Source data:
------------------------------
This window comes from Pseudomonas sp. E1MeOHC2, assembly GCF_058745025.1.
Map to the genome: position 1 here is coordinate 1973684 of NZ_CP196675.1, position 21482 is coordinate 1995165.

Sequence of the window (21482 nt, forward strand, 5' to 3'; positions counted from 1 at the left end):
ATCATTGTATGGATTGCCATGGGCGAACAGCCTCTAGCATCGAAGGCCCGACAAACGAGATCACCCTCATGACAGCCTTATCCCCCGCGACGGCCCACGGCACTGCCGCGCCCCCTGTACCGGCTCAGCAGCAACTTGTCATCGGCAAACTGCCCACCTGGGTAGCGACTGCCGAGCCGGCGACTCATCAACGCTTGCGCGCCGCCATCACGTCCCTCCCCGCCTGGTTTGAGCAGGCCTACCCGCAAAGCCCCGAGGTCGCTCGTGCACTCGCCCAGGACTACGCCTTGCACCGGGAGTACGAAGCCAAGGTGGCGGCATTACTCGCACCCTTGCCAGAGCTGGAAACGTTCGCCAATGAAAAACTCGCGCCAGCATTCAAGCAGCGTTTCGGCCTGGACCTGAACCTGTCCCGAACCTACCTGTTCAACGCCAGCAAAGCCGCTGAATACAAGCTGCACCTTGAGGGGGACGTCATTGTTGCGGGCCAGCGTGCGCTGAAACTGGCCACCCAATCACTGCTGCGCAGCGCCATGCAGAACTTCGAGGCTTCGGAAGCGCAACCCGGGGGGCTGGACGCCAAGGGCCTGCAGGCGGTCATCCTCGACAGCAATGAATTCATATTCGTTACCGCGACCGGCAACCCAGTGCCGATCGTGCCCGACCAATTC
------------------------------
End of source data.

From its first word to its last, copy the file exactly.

This window comes from Pseudomonas sp. E1MeOHC2, assembly GCF_058745025.1.
Map to the genome: position 1 here is coordinate 1973684 of NZ_CP196675.1, position 21482 is coordinate 1995165.

Sequence of the window (21482 nt, forward strand, 5' to 3'; positions counted from 1 at the left end):
ATCATTGTATGGATTGCCATGGGCGAACAGCCTCTAGCATCGAAGGCCCGACAAACGAGATCACCCTCATGACAGCCTTATCCCCCGCGACGGCCCACGGCACTGCCGCGCCCCCTGTACCGGCTCAGCAGCAACTTGTCATCGGCAAACTGCCCACCTGGGTAGCGACTGCCGAGCCGGCGACTCATCAACGCTTGCGCGCCGCCATCACGTCCCTCCCCGCCTGGTTTGAGCAGGCCTACCCGCAAAGCCCCGAGGTCGCTCGTGCACTCGCCCAGGACTACGCCTTGCACCGGGAGTACGAAGCCAAGGTGGCGGCATTACTCGCACCCTTGCCAGAGCTGGAAACGTTCGCCAATGAAAAACTCGCGCCAGCATTCAAGCAGCGTTTCGGCCTGGACCTGAACCTGTCCCGAACCTACCTGTTCAACGCCAGCAAAGCCGCTGAATACAAGCTGCACCTTGAGGGGGACGTCATTGTTGCGGGCCAGCGTGCGCTGAAACTGGCCACCCAATCACTGCTGCGCAGCGCCATGCAGAACTTCGAGGCTTCGGAAGCGCAACCCGGGGGGCTGGACGCCAAGGGCCTGCAGGCGGTCATCCTCGACAGCAATGAATTCATATTCGTTACCGCGACCGGCAACCCAGTGCCGATCGTGCCCGACCAATTC